If you want your infant to develop healthy executive functioning (things like healthy working memory, planning abilities, organizing abilities, and behavioral inhibition) as they mature, you may want to put their executive functioning on a diet, a healthy diet. A study utilizing the data of 294 families involved in the STRONG Kids2 birth cohort study found the diet of 18-to 24-month-old infants correlated with their executive functioning. In this study, infants who ate more sugary snacks and processed foods were more likely to have problems with emotional control, behavioral inhibition, and planning and organizing—all components of executive functioning. That may not seem like a big deal for 2-year-olds. After all, “Kids will be kids.” But previous research suggests that children who had a higher consumption of sugary, processed foods also scored lower on academic tests than those who ate a healthy diet. And another study found that a healthy diet was associated with better executive functioning than a diet high in snack foods in both children and adolescents.
What’s the takeaway for our families? If we want our children to develop optimal executive functioning skills in the present and in the future–if we want our children to exhibit their greatest abilities to plan, organize, inhibit unwanted behaviors, and effectively manage emotions–put away the donuts, chips, and cookies. Have healthy snacks and drinks on hand instead. Keep a fresh supply of fruits, nuts, and water for your children to snack on. You’ll be nurturing better executive functioning which, in the long run, means greater academic success and healthier social relationships. Go ahead…have a snack…there’s apples in the fridge.
Depression is a growing problem in our country, especially among our teens and young adults. However, an interesting study published in the American Journal of Clinical Nutrition suggests a way to limit depression in your family. This study involved 72 males between 18- and 25-years-old who scored in the moderate to severe range of depression based on Beck’s Depression Inventory Scale. These young men were randomly assigned to one of two groups for twelve weeks. One group talked with a researcher about neutral topics like movies or hobbies. The other group received education and support to help them eat a Mediterranean Diet. Those who ate the Mediterranean Diet showed a significant decrease in depressive symptoms. Amazingly, 100% of them showed significant improvement in depressive symptoms and 36% dropped from moderate/severe depression to low/minimal depression on the Becks Depression Inventory Scale.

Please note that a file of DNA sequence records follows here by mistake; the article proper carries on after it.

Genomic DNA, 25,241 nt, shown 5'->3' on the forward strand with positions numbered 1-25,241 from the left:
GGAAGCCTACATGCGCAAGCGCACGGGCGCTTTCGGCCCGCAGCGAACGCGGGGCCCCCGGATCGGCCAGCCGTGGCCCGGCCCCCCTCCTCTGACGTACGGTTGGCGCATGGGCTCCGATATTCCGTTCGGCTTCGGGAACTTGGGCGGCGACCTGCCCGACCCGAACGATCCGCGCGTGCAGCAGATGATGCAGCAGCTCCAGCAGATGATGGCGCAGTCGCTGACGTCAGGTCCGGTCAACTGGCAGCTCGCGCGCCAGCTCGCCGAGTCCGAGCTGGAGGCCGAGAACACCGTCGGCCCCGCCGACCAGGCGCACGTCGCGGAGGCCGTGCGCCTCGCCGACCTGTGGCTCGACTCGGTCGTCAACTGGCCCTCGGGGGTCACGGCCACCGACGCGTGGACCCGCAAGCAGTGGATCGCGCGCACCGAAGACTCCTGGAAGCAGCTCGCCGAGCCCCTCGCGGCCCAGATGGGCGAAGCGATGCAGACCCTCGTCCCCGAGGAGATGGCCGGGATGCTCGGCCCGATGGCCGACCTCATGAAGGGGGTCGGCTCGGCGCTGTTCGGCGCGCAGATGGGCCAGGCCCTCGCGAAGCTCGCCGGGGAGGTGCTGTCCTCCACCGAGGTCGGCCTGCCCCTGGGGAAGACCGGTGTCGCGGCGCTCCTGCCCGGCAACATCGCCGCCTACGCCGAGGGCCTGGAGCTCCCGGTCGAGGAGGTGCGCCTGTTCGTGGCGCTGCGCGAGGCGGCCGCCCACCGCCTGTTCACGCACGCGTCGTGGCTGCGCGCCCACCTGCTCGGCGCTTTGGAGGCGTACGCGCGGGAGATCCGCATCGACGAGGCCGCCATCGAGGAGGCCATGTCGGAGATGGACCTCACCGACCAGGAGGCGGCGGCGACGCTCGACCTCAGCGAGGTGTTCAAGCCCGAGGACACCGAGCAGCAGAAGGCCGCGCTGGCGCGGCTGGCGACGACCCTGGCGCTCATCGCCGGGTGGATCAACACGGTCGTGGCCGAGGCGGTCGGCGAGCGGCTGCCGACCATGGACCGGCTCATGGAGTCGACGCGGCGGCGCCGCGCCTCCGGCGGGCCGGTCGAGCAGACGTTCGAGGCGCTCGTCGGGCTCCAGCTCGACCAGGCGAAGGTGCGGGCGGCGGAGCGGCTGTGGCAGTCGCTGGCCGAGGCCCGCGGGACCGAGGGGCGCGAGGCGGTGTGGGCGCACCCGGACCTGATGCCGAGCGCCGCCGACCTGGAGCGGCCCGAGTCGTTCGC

Why would a healthy diet like the Mediterranean Diet have such a profound effect on well-being and mood? Because it provides a person with the nutrients they need to act as the precursors and building blocks for the neurotransmitters that promote positive mental health.
You can promote your family’s happiness, well-being, and even their flourishing by building a healthy family environment. It sounds too simple…too good to be true, I know. But a survey study from the University of Otago in New Zealand confirms it. In this study, researchers collected data on the sleep habits, exercise habits, and dietary habits of 1,111 young adults. They found sleep quality to be the most important health behavior predicting mental health and well-being—more than sleep quantity, exercise, and diet. That’s not to say these other factors aren’t important. They are. For instance, sleep quantity impacted depressive symptoms and well-being. Interestingly, too little sleep (under 8 hours) AND too much sleep (over 18 hours) contributed to an increase in depressive symptoms and a decrease in well-being for young adults. That middle ground, 8-9.7 hours of sleep, seemed to be the sweet spot in giving the best results for mood and well-being. (For more on sleep and creating an environment to promote quality sleep, read Your Teen & the Importance of Sleep and The Enemy of Teen Sleep. The information can apply to all ages.)
Physical activity also had an impact on depressive symptoms and well-being (although not as significant an impact as sleep quality). In fact, previous studies have shown that even an hour of physical activity improves mood!
Finally, eating raw fruits and vegetables impacted mood and well-being. Once again, we have to aim for the sweet spot in fruit and vegetable consumption. Less than 2 servings OR more than 8 servings lowered well-being (but not depressive symptoms). The sweet spot for improving well-being through the consumption of raw fruits and vegetables fell at 4.8 servings a day. (Another study suggested 8 servings had the greatest impact.)
So, if you want your family to experience less depression and a greater sense of well-being, get a good night’s sleep, engage in some daily physical activity, and eat your vegetables and fruits. It is well worth it to see your children in a positive mood and feeling good.